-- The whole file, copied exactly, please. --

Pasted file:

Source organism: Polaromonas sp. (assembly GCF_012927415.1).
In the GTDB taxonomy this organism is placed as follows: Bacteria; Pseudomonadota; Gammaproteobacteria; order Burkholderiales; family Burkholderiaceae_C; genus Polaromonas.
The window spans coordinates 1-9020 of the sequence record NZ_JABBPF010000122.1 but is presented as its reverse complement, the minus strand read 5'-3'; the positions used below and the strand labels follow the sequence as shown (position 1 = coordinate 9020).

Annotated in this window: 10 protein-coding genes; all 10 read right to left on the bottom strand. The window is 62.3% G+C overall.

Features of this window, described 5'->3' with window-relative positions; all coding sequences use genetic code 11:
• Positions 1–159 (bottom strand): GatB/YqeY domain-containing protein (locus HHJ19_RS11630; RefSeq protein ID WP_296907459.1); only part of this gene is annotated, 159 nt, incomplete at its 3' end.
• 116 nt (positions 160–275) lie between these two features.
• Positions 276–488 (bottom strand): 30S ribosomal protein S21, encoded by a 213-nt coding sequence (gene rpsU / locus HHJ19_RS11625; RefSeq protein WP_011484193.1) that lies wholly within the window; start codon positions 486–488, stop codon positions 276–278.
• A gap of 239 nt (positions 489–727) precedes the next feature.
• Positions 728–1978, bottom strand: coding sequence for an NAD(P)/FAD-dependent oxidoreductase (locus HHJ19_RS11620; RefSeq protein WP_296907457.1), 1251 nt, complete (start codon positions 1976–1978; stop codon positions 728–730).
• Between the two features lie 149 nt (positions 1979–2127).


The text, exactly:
Source organism: Polaromonas sp. (assembly GCF_012927415.1).
In the GTDB taxonomy this organism is placed as follows: Bacteria; Pseudomonadota; Gammaproteobacteria; order Burkholderiales; family Burkholderiaceae_C; genus Polaromonas.
The window spans coordinates 1-9020 of the sequence record NZ_JABBPF010000122.1 but is presented as its reverse complement, the minus strand read 5'-3'; the positions used below and the strand labels follow the sequence as shown (position 1 = coordinate 9020).

Annotated in this window: 10 protein-coding genes; all 10 read right to left on the bottom strand. The window is 62.3% G+C overall.

Features of this window, described 5'->3' with window-relative positions; all coding sequences use genetic code 11:
• Positions 1–159 (bottom strand): GatB/YqeY domain-containing protein (locus HHJ19_RS11630; RefSeq protein ID WP_296907459.1); only part of this gene is annotated, 159 nt, incomplete at its 3' end.
• 116 nt (positions 160–275) lie between these two features.
• Positions 276–488 (bottom strand): 30S ribosomal protein S21, encoded by a 213-nt coding sequence (gene rpsU / locus HHJ19_RS11625; RefSeq protein WP_011484193.1) that lies wholly within the window; start codon positions 486–488, stop codon positions 276–278.
• A gap of 239 nt (positions 489–727) precedes the next feature.
• Positions 728–1978, bottom strand: coding sequence for an NAD(P)/FAD-dependent oxidoreductase (locus HHJ19_RS11620; RefSeq protein WP_296907457.1), 1251 nt, complete (start codon positions 1976–1978; stop codon positions 728–730).
• Between the two features lie 149 nt (positions 1979–2127).